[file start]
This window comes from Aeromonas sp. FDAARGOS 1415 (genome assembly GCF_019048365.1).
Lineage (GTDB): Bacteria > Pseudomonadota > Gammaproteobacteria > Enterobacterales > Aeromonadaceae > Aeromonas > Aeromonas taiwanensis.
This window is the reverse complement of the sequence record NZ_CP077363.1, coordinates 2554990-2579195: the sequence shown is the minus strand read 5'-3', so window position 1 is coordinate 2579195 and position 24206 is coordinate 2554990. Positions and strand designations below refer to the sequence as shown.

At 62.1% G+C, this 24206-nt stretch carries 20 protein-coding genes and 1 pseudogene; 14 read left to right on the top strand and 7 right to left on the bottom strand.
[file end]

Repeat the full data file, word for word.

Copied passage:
This window comes from Aeromonas sp. FDAARGOS 1415 (genome assembly GCF_019048365.1).
Lineage (GTDB): Bacteria > Pseudomonadota > Gammaproteobacteria > Enterobacterales > Aeromonadaceae > Aeromonas > Aeromonas taiwanensis.
This window is the reverse complement of the sequence record NZ_CP077363.1, coordinates 2554990-2579195: the sequence shown is the minus strand read 5'-3', so window position 1 is coordinate 2579195 and position 24206 is coordinate 2554990. Positions and strand designations below refer to the sequence as shown.

At 62.1% G+C, this 24206-nt stretch carries 20 protein-coding genes and 1 pseudogene; 14 read left to right on the top strand and 7 right to left on the bottom strand.